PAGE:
Science and Health

Impatient People Have Fast Eye Movements: Study

Johns Hopkins researchers say people who have fast eye movements are more likely to make impulsive decisions.

Impatient People Have Fast Eye Movements: Study
Flickr / Ahmed Sinan

​They say eyes are the windows to the soul — apparently they are also windows to impatience.

According to a recent Johns Hopkins University study, people with fast eye movements are less patient and more likely to make impulsive decisions.

The researchers gave 23 volunteers a series of tests and measured their saccades, the quick eye movements that occur when the eyes focus on different objects. (Via YouTube / xef6)

One of the tests had the subjects obeying commands that told them where to focus. Researchers measured how long participants were willing to follow one command while waiting for the next.

The study found a strong correlation between the speed of eye movement and patience. Subjects with quicker saccades were more impulsive or impatient; those with slower eye movement were more patient. (Via WVUE)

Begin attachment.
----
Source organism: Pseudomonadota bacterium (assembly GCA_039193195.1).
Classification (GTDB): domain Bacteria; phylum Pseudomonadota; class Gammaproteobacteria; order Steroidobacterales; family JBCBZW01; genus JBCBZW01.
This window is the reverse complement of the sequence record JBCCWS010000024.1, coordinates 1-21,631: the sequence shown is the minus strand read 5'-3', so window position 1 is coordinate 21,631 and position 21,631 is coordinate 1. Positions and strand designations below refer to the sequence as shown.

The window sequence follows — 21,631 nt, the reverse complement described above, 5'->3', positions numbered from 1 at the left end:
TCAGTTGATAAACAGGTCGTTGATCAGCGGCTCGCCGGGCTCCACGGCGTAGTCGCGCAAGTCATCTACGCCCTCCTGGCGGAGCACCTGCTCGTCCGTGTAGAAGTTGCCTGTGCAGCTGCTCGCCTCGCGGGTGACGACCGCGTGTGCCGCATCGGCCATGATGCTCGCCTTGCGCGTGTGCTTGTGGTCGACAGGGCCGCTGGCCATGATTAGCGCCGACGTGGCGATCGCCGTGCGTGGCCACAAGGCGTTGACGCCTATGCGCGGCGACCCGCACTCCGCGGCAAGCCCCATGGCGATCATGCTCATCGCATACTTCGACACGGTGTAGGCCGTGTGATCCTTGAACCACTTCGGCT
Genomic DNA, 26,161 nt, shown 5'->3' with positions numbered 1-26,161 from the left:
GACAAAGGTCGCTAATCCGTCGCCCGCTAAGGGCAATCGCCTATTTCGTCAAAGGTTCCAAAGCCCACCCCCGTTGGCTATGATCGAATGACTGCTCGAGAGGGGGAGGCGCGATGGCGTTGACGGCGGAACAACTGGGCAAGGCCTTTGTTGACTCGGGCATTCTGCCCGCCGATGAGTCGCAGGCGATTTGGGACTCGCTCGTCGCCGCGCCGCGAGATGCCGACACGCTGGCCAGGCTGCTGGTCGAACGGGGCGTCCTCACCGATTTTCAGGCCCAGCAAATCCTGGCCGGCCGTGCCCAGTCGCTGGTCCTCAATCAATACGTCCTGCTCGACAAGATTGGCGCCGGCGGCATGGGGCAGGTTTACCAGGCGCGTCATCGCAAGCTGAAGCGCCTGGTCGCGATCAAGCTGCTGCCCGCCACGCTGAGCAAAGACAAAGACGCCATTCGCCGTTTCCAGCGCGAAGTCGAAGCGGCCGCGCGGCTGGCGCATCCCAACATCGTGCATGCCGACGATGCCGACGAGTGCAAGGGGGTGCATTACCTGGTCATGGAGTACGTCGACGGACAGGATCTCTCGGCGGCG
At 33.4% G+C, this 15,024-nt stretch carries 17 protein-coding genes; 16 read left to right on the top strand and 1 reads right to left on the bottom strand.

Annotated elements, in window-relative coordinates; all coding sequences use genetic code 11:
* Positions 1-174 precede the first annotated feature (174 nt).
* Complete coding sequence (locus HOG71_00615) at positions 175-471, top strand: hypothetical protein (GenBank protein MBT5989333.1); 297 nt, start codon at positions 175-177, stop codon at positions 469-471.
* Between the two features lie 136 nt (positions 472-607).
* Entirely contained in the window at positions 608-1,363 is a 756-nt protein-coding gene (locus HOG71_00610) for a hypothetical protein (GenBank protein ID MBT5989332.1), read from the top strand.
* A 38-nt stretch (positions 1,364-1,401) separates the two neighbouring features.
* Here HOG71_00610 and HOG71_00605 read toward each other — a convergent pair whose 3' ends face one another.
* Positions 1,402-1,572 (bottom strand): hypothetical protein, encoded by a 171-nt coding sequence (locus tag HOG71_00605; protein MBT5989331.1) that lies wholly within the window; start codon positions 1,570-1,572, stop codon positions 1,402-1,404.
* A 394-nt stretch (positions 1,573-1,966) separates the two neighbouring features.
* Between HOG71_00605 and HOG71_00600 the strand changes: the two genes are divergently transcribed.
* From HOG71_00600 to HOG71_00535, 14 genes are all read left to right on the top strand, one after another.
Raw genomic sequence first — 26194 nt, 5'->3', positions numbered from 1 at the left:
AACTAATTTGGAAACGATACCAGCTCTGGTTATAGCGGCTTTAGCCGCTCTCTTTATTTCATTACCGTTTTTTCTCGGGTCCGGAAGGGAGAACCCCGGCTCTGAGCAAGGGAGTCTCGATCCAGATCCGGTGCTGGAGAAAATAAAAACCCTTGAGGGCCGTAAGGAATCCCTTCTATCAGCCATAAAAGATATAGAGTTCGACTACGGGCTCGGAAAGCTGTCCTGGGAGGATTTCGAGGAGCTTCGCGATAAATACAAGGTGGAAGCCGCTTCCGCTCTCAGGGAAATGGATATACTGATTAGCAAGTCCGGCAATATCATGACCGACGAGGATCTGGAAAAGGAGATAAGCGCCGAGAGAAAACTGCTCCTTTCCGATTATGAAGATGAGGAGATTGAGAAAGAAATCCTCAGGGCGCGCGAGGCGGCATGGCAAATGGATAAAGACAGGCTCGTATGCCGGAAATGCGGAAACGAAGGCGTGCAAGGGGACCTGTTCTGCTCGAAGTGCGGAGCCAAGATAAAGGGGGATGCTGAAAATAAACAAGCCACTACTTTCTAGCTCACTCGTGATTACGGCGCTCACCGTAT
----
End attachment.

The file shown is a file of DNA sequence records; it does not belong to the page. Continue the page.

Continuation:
One of the study's authors says there might be a link between decision-making and how the nervous system "evaluates time and reward in controlling movements." (Via The Journal of Neuroscience)

Time reports the results could help explain why people with certain brain injuries or mental illnesses have decision-making problems.

And the Los Angeles Times points out that other studies have found a correlation between impatient people and obesity, divorce, drug or alcohol abuse, and trouble with the law.

It's important to note that the study used a very small sample of volunteers, 23. The subjects also self-reported their levels of impulsivity, which the researchers say is a very complex trait.